The ballroom buzzed with commotion and the warm smell of fried potatoes wafted through the air at the Staenberg-Loup Jewish Community Center this past Sunday. The JCC, which is celebrating its 100th year in Denver, hosted its first annual Latkes and Lights celebration to mark the first night of Hanukkah.
The sold out event included clay dreidel making, representatives from different children’s programs and camps around Denver, and a fiercely competitive latke-making contest. Attendees filled their bellies with samples from each entrant, but the final verdict was passed down by a panel of judges.
Kipper Carter, a first-time latke-making contest entrant, won the citizen category with help from her friend, Piper. Her secret to latke victory is simple:
“Make them with love.”
In the local business category of the latke-making contest, Joshua Pollack and Enrique Socarras of Denver’s famous Rosenberg’s Bagels and Delicatessen prevailed against Safta Restaurant and Zaidy’s Deli and Bakery. Latkes made using the same winning recipe will be available at both Rosenberg’s locations while supplies last.
Daniel Siegel took to the stage sporting a t-shirt that read “LOL (lots of latkes)” to announce the results and give the winning teams golden, 3D-printed trophies depicting four hands holding up a platter of latkes.
Although Siegel, who works as the JCC’s engagement program manager, grew up in a conservative Jewish household, his relationship with his faith is rooted in community rather than religious doctrine.
“For me, it’s more from a culture and peoplehood lens,” he said.
Both Siegel and Jamie Winter, a PR representative for JCC Denver, want the JCC to be a place where everyone can find community and expand their horizons, regardless of their faith.
“It’s a space where anyone can feel comfortable and know that it’s also a safe space for the Jewish community,” Siegel said.
Winter recalls a time that she brought a non-Jewish friend along for a babka-making class. Her friend had never even had babka, let alone made it.
“She was like, ‘Oh my god, that was amazing,’” Winter said.
It’s no secret that there has been a rise in highly publicized antisemitism in the news recently, which President Joe Biden addressed at the White House menorah lighting on the second night of Hanukkah this past Monday.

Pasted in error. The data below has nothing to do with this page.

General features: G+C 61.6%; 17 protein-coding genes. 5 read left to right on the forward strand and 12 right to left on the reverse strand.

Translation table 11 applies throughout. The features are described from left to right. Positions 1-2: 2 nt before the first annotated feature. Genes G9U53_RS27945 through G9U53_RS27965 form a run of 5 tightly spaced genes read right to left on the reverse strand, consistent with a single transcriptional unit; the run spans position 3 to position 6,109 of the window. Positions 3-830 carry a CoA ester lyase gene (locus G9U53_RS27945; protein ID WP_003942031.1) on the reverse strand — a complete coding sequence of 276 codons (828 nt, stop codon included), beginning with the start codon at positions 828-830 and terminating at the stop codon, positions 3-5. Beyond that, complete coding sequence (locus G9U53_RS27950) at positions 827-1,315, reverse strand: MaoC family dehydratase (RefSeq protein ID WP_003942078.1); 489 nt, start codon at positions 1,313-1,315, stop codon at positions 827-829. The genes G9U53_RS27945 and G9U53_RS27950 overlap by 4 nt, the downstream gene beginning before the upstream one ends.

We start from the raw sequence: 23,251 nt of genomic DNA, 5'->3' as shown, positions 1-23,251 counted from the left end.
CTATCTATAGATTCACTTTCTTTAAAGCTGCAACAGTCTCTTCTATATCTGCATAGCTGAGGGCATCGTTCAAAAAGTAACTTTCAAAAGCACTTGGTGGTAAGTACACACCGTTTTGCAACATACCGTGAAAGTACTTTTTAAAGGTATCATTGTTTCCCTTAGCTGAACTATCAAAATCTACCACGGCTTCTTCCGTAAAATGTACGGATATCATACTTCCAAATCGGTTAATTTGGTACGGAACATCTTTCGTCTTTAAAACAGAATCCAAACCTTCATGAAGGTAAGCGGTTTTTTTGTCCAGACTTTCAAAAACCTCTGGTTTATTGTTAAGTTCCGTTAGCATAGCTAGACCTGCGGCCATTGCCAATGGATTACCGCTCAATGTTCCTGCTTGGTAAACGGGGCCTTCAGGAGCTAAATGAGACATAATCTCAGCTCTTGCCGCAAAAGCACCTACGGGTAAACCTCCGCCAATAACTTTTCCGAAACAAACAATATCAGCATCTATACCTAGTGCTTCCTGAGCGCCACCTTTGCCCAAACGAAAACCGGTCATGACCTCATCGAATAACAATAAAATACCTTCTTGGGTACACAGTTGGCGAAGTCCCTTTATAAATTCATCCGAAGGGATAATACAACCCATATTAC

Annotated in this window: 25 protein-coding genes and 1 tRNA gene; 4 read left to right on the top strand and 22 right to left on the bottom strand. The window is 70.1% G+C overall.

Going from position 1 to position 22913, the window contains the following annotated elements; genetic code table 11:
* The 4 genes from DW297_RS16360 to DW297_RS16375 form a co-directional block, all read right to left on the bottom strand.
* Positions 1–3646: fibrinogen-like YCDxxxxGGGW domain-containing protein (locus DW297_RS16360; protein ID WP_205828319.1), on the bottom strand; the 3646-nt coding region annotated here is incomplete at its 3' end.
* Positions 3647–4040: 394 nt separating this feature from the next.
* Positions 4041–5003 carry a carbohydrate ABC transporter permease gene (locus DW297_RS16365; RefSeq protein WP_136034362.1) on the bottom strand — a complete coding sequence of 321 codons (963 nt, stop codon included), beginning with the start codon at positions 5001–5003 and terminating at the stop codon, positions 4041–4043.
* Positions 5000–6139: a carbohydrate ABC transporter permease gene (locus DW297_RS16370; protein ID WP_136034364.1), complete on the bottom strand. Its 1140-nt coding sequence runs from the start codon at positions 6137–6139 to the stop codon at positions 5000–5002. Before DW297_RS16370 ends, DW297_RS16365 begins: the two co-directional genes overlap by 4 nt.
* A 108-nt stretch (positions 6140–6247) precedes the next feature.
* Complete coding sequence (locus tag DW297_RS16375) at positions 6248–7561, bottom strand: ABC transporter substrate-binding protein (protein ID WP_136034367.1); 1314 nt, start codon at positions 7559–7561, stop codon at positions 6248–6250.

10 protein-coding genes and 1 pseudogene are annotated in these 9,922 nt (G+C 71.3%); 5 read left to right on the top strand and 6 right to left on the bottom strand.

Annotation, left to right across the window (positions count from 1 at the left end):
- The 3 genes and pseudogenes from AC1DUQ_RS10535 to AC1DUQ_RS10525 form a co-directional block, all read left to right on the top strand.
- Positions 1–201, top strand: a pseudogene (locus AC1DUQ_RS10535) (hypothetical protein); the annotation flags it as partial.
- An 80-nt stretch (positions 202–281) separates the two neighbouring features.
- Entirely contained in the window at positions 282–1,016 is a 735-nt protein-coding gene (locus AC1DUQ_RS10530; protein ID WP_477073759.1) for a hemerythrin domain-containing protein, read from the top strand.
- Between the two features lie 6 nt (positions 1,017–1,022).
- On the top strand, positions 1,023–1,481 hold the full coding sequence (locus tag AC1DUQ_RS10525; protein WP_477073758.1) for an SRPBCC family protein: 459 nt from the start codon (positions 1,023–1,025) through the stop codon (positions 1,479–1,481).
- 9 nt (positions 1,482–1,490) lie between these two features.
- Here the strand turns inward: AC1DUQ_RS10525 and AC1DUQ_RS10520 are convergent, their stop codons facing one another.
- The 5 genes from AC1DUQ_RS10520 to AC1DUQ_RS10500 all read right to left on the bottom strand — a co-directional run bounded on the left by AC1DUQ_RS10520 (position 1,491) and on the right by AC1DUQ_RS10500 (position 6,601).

According to Siegel, this rise in hate speech toward Jewish people hasn’t changed how he does his job. Instead, he says, it’s caused an uptick in curiosity “and a little bit more importance to some of the work that we’re doing as people come through our doors in a good way and just kind of are curious and supportive.”
Maggie Osburn and Eddie Quartin started coming to the JCC during COVID. Quartin grew up going to a JCC in Miami, so it was a natural way to find community through outdoor social events. When Osburn found out that they were hiring preschool teachers at an event the JCC hosted in conjunction with Denver Pride, she seized the opportunity, and the couple has been involved ever since.
While the JCC’s programming is mostly geared towards young families, Osburn’s favorite event is their annual Purim Drag Queen Bingo.
“It should be the funnest thing of the year,” she said.
Osburn and Quartin decided not to enter the latke-making contest this year – they found the task of making 50 latkes to be too daunting – but Osburn recommends using a cheesecloth to squeeze extra moisture out of your latkes to get the perfect balance of soft on the inside and extra crispy on the outside.
“She has a seasoning mixture that we unfortunately cannot say because we’ll probably be doing this next year,” Quartin said.
Siegel got his game-changer latke-making secret from a woman who was cooking alongside him in the JCC’s kitchen for last year’s Hanukkah celebration.
“She’s like, ‘Oh, when I make latkes I put a big slice of carrot in the pan with it,’” he said. “I was like, ‘What are you doing?!’”
As any seasoned latke-master knows, you typically have to change the oil in the pan a couple of times or your later latkes won’t come out as crispy and golden as your first couple of rounds. When Siegel tried this new method, all of the little impurities and bits of potato that would normally burn and spoil the oil clung to the carrot chunk.
“And I have never looked back,” Siegel said.